The Soul of India
In Hyderabad, Trendy New Pubs Mix With Centuries-Old Mosques
The Wall Street Journal Asia
February 15, 2008
Hyderabad is Sunita Achari's kind of town. On a recent Saturday night, the 25-year-old business analyst was meeting some friends for dinner but she could just as easily have been dropping her newfound spending money on an evening at a trendy pub or the cinema. These days, the southern Indian city is "a very, very, very interesting place to live," she explained as she and a companion shopped for bangles. "It's rocking!"
But the same Hyderabad that's home to swanky lounges with names like Touch is also one of the richest cities in India for Muslim history and tradition, where burqa-clad women mill about the 313-year-old Mecca Masjid, one of India's largest mosques. It offers the brand-conscious six-story City Center shopping mall, but also the bearded merchants selling the traditional sweetly scented itar (perfume). Indeed, Hyderabad appears equally comfortable wearing its renowned pearls or $30 distressed jeans from fashion outlet Globus. "My Hyderabad is developing," says 27-year-old Abdul Mateen Khan. "It's a megacity."
It's also bouncing back from three deadly bombings last year. On May 18, an explosion at the Mecca Masjid killed nine people, and on Aug. 25, a pair of closely timed explosions killed 42 people in Lumbini Park and at Gokul Chat, a popular restaurant. Indian authorities linked the August blasts to groups in Bangladesh and Pakistan; those countries rejected the charges. But if the attackers' aim was to frighten Hyderabadis, they appear to have failed. Metal detectors have been installed at the bombed sites and elsewhere around the city, but Gokul Chat is still packed, and couples and families still come out to enjoy sunny days at the park and ride tour boats on nearby Hussain Sagar lake. And at Mecca Masjid, tourists have quintupled to 10,000 a day, says police constable Mahmood Ali. He acknowledges the number of Friday worshipers has dropped by half, but insists "there's not much tension."
The area around the Charminar the 416-year-old four-minaret monument near the Mecca Masjid is nothing if not teeming, and salespeople in the adjacent Lad Bazaar do a brisk business in glass bangles and traditional clothing such as saris and sherwanis. Inside the 56-meter-high Charminar itself, locals and tourists alike jockey for a view of the metropolis founded by the Qutb Shahi dynasty in the late 16th century. "It's back to normal now," says information-technology retailer and art-gallery owner Prshant Lahoti.
Lately nicknamed "Cyberabad" for its technology industry, the city arose thanks to a resource shortage at nearby Golconda Fort: Lacking water, the Qutb Shahis abandoned their citadel and built Hyderabad on the banks of the Musi River in 1591. The Mughal emperor Aurangzeb overthrew the Qutb Shahis in 1687, but Mughal rule was relatively short-lived: In 1724, viceroy Asaf Jah took control over Hyderabad, kicking off the age of the native sovereigns known as nizams. Hyderabad joined the Indian republic in 1948 and is India's sixth-largest city with more than six million inhabitants.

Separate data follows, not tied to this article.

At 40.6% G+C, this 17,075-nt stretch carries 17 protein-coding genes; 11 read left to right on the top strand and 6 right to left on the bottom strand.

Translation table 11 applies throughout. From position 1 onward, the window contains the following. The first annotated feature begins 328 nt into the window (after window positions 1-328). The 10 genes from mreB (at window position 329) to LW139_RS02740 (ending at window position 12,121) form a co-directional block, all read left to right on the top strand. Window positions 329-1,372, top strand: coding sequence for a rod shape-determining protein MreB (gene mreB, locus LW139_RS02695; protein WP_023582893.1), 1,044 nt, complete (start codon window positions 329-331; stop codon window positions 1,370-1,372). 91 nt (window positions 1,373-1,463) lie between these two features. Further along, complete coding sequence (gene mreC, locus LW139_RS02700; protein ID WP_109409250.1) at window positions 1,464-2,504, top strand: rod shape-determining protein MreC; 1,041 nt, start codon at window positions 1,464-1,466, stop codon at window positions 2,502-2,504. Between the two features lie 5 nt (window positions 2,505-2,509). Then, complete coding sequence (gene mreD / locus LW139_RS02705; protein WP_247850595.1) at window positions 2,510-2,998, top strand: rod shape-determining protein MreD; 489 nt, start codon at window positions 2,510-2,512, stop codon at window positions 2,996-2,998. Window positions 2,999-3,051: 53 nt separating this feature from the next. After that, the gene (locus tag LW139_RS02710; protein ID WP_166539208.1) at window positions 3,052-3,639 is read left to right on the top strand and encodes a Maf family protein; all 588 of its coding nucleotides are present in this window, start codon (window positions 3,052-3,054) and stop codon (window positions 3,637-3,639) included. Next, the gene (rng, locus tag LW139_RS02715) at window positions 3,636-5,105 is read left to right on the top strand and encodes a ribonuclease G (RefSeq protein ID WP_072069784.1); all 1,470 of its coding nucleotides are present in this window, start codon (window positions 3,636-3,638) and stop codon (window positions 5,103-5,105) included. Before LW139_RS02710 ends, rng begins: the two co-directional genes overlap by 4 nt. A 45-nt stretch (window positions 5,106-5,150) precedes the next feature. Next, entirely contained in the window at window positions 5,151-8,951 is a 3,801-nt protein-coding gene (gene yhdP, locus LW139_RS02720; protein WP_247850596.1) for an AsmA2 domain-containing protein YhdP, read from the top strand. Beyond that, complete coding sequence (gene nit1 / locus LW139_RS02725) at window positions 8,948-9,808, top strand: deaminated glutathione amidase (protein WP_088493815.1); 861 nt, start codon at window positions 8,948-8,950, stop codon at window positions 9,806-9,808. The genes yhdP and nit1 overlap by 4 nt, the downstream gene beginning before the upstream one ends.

Remains of Hyderabad's prerepublic glory can still be found in and around the city. Four kilometers west of town, ringed by three granite walls, Golconda Fort (also a former diamond storehouse) is a pleasant place to spend a few hours soaking up history and breaking into a sweat on the long climb to the top. About one and a half kilometers from the fort is the sublime Indo-Persian architecture of the Qutb Shahi tombs, domed mausoleums housing graves of seven royals one queen and six kings, including the Mecca Masjid's builder, Sultan Mohammed Qutb Shah. Bright green flags sporting the Islamic star and crescent drape some of them.
For a visceral sense of the nizams' power and wealth, it may be best to visit the newly restored Chowmahalla Palace, whose construction originally began in 1750. Inside the Durbar Hall, with its distinctive Mughal domes and arches, sits a royal seat atop a marble platform. With its two courtyards and fountains and gardens spread out over five hectares, the palace complex is a tranquil respite from Hyderabad's crowded streets. A sign inside explains the palace was once accessible only to diplomats and royalty.
In today's Hyderabad, as incomes rise and prosperity widens, it's increasingly the consumer who appears to be king. The new money can be seen in action at restaurants like Koyla, in Banjara Hills, where pretty young women in Paris Hilton-style sunglasses flank their beaus and wait for the help to fire up the hookah. At the six-year-old Kalakriti Art Gallery, a recent show featured stylish chairs by Hyderabadi artist Chippa Sudhakar for $2,300 apiece. Periodicals on sale at the Walden bookstore inside aptly named Trendset Towers included Upper Crust, "India's food, wine and style magazine."
"I've seen so much change, even in the last 15 months," said 22-year-old U.K. transplant Helen Birkett, citing the mushrooming number of shops and bars.
But for all its of-the-moment hipness and swagger, the enduring lure of Hyderabad is the old city, where jeweled bracelets sparkle in the sunshine and men and women whisper among themselves in the distinctive Urdu of the Deccan plateau.
And it's most probably in the old city where, if you are lucky, you will encounter the likes of 56-year-old Gulam Mohsin-e-Azam, who will offer to buy you an orange soda while giving you a spot lesson on the Prophet Muhammad's teachings. "This world, this place is for little time," explains the skull-capped Mr. Mohsin-e-Azam. "Soul, we can't destroy. Forever it is."
He could have said the same thing about Hyderabad.